Similar to a camera capturing multiple exposures in a single image, artist Katie Grinnan created this sculptural time-lapse of her body moving through a daily yoga routine using sand, plastic, and enamel. The end result is representative of both time and form as each split second is layered onto the last creating what is both a singular figure and many. Ginnan describes this as an exploration of “peripersonal” space. “Mirage focuses on the concept of peripersonal space, the space that your body encompasses at its most extended point in every direction, which describes the body’s potential boundary.” Images courtesy Brennan and Griffin. If you like this, make sure you’re familiar with the works of Sukhi Barber and Paige Bradley.
Speaking of yoga and the passage of time, I found this time-lapse video of Meghan Currie’s yoga routine set to Philip Glass pretty enchanting if not completely exhausting. I knew certain poses required extreme flexibility and strength but this just seems like inhuman endurance. (via stellar)
This beautiful typographic poster made of folded paper was designed and constructed by Montreal-based designers Kyosuke Nishida, Brian Li and Dominic Liu for the Words Can Fly A Thousand Miles Project. The piece shows a number of origami cranes bursting through the surface of carefully crafted type. Via their website:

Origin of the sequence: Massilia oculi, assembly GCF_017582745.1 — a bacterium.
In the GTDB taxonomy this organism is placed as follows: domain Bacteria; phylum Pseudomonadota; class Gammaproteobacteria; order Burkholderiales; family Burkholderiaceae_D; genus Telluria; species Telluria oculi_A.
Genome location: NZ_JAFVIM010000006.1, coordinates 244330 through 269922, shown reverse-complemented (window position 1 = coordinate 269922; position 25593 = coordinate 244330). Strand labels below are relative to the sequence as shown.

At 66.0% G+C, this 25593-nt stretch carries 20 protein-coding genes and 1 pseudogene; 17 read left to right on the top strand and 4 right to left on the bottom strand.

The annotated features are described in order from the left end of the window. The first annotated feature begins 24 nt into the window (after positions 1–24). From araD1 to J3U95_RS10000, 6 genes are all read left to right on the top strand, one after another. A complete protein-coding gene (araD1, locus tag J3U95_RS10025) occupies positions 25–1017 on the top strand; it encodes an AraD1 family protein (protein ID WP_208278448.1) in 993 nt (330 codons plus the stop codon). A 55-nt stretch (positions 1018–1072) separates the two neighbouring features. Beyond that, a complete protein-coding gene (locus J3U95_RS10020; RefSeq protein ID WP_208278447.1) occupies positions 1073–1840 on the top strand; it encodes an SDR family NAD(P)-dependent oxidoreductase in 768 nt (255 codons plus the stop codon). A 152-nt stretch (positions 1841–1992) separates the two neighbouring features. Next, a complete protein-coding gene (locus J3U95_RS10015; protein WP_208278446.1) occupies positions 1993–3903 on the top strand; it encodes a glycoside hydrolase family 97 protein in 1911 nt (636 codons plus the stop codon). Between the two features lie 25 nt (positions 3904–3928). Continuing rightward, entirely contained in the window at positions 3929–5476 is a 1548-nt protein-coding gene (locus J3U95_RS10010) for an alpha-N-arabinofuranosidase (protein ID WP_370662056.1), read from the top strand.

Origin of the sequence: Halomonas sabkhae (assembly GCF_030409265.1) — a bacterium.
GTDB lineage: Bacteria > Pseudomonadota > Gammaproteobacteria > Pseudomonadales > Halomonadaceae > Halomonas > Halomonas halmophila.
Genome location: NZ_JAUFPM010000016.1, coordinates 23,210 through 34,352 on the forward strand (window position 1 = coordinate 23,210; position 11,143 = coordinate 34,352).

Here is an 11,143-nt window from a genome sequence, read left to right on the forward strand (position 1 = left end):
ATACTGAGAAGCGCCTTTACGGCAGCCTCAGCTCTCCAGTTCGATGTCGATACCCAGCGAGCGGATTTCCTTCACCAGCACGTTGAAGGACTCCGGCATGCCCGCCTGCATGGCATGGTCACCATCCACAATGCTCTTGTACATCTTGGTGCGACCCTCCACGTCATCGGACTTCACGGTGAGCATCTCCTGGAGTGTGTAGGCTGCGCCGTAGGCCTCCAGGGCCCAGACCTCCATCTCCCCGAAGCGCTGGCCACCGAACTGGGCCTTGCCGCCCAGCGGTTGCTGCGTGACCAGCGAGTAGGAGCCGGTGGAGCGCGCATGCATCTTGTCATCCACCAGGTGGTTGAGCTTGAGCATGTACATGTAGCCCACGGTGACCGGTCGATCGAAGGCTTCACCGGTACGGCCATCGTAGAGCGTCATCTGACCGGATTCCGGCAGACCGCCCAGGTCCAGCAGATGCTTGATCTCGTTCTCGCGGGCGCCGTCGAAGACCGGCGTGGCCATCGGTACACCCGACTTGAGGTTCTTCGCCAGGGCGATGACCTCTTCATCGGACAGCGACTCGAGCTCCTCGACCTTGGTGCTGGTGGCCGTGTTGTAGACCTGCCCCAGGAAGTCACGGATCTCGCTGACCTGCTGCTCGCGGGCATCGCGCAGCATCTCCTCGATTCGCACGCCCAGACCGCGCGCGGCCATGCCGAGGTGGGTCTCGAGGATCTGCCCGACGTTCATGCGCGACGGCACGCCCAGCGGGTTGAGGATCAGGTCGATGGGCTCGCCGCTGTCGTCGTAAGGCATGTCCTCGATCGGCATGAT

This design was inspired by the Japanese traditional custom, Senbazuri, which means a group of a thousand origami cranes. It is customary to fold these cranes to wish someone luck. We wanted to pay tribute to this custom through the process of constructing the paper sculpture.
The words on the poster were inspired by the instant encouragement and consoling words that Japanese people were able to receive just after the tsunami and earthquakes hit Japan, through social networking services such as Facebook and Twitter.
OK toy car collectors, kids, everyone else, maintain yourself. The Toy Atlas Rainbow is a wonderful installation of 2,500 old toy cars by UK artist David T. Waller. The piece won the People’s Award at the Arts Depot Open last year. As absurdy beautiful as this thing is, don’t you just want to take a running slide into it and start playing with all those freaking cars? (via the always wonderful fasels suppe)
The inside of Mattias Adolfsson’s sketchbook looks much better than the inside of mine. These are just a few of some fantastic spreads found in his series Flying Junk and Rococo Borg. Be sure to click the images for maximum HD sketch goodness. (via behance)
A few weeks ago Brooklyn-based designer David Cole quietly released a miniature taxidermy LEGO deer in his online shop. The deer was a custom design using random bricks sourced from numerous suppliers around the internet and was a natural extension of other pixelated art he had been experimenting with. Cole forward the link to a few design blogs and the response was swift and viral, selling 250 of the kits almost immediately and amassing a waiting list of nearly 1,500 people (I included the kit in my design blogger wishlist on the very fine Curbly.com a few weeks ago). The success was so great it piqued the interest of the New York Times who just today interviewed Cole about his custom LEGO designs. As of this moment the deer is once again back in stock and he’s added a lovely fox and bear to the lineup.